Will More American HIMARS Rockets Be Enough to Hold Back Russia?
A senior U.S. official explained that the United States will donate many more long-range rocket artillery systems to Ukraine’s embattled defenders.
A senior U.S. official explained that the United States will donate many more long-range rocket artillery systems to Ukraine’s embattled defenders, though how many will be provided and when they will arrive remains unclear.
Though the United States has supplied Ukraine with just four M142 High Mobility Artillery Rocket Systems (HIMARS), a senior American official said they should be considered just the first of several tranches of the systems that Ukraine can expect to receive.
While speaking at a Center for a New American Security event, Undersecretary of Defense for Policy Colin Kahl said that the Ukrainians will definitely get more HIMARS in the future.
“We’re going to provide the Ukrainians what they need to prosecute the targets inside Ukrainian territory,” Kahl said.
“Because this is not a system the Ukrainians have, historically, they have to get trained on them. So we did provide an initial tranche of HIMARS systems and the Ukrainians are completing training as we speak. We expect those systems to get into the fight soon, and we're committed to continuing the flow of those munitions, and I know other allies and partners are too.”
Using urban terrain to their advantage and exploiting weaknesses in Russia’s supply logistics, Ukrainian forces beat back an encirclement of Kyiv, kept the Russians out of Odessa in the south, and pressed their advantage around Kharkiv in the northwest, driving the Russians back across the border.
Ukrainian forces have made good use of conventional Western artillery systems, as well as mechanized artillery systems, particularly those from France, Britain, and the United States. While the Western systems have proven effective, the Ukrainians are pleading for more weapons and are significantly out-gunned by their Russian adversaries.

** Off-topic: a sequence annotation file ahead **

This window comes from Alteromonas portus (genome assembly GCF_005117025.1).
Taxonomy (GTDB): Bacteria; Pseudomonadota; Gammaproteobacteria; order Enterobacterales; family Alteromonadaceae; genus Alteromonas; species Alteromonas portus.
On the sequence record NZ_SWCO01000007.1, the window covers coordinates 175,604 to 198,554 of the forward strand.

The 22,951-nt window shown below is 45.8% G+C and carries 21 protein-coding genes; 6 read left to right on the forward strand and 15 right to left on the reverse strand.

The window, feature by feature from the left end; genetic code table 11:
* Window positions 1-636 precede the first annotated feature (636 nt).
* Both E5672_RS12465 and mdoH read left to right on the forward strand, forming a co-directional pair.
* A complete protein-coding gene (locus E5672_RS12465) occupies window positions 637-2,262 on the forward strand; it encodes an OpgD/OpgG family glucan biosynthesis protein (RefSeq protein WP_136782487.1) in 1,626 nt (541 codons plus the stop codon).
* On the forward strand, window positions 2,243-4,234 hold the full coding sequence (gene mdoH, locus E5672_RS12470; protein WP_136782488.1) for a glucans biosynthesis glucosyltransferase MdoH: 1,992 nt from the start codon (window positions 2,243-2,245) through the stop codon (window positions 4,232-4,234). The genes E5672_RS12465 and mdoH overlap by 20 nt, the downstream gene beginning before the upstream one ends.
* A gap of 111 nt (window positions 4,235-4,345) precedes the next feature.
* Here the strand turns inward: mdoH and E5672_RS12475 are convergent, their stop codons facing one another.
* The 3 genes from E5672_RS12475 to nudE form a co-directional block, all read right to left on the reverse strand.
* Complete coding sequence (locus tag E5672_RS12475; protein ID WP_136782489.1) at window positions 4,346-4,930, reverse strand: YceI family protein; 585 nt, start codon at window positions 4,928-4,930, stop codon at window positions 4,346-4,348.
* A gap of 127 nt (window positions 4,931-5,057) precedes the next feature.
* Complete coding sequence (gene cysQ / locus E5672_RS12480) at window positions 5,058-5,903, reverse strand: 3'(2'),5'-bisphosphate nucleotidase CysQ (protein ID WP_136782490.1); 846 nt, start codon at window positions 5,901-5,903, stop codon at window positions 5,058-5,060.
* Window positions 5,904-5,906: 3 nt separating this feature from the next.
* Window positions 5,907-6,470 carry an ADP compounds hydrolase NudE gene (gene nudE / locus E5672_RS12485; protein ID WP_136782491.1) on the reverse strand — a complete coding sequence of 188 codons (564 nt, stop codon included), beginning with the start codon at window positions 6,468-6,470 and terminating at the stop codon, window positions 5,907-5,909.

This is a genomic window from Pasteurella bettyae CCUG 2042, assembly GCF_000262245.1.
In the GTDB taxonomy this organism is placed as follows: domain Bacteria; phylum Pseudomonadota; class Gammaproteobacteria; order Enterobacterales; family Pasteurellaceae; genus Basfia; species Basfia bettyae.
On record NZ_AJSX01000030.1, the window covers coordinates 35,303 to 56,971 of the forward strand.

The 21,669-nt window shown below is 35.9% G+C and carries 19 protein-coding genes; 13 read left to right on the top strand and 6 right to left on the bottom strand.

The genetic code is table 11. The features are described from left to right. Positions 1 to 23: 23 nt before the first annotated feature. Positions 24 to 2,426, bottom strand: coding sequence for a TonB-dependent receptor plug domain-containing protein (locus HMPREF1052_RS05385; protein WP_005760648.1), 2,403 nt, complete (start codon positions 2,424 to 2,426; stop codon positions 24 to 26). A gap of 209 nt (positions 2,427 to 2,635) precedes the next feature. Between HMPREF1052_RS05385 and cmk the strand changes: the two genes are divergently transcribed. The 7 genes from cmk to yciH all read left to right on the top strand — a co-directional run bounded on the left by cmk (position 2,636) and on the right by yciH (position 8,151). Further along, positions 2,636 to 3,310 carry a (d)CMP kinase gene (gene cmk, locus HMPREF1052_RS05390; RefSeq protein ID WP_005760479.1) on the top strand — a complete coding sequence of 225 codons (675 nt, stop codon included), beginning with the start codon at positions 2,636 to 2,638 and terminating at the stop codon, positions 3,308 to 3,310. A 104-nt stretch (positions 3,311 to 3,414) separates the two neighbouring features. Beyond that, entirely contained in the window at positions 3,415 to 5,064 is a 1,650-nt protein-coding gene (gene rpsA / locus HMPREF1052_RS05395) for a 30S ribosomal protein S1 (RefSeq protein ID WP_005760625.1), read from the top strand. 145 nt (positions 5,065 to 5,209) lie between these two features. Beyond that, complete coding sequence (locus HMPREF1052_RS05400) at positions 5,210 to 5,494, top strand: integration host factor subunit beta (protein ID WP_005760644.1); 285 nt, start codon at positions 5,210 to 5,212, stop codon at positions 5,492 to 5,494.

In the east, however, the Ukrainian military has struggled to go toe-to-toe with Russia, which enjoys shorter, more protected supply lines and can draw upon deep reserves of manpower and ammunition.
“The Russians have been making gains … although the gains are really on any given day measured in blocks,” Kahl said.
“They are not large sweeping breakthroughs of Ukrainian defenses. The Ukrainians remain stalwart defenders. There are significant casualties, but that is true on both sides. So the Ukrainians are definitely taking casualties. The Russians are taking a lot of casualties as well, and the front lines are not moving very much,” he added.
Though Ukrainian officials have been incredibly tight-lipped about their own losses, senior officials recently admitted that Ukraine may be losing up to 200 soldiers a day, with 500 more wounded. Russia’s losses are thought to be roughly the same, but there is no end in sight to the conflict.
“It's not clear whether the minimum requirements of either side match up with the maximum concessions of the other side,” Kahl said.
“We're not going to tell the Ukrainians how to negotiate, what to negotiate, or when to negotiate. They're going to set those terms for themselves,” he said. Kahl stressed that “our role is to help them make sure that they can defend themselves against the Russian onslaught, and they've been doing an unbelievably courageous job at that.”
Caleb Larson is a multimedia journalist and defense writer with the National Interest. A graduate of UCLA, he also holds a Master of Public Policy and lives in Berlin. He covers the intersection of conflict, security, and technology, focusing on American foreign policy, European security, and German society for both print and radio. Follow him on Twitter @calebmlarson.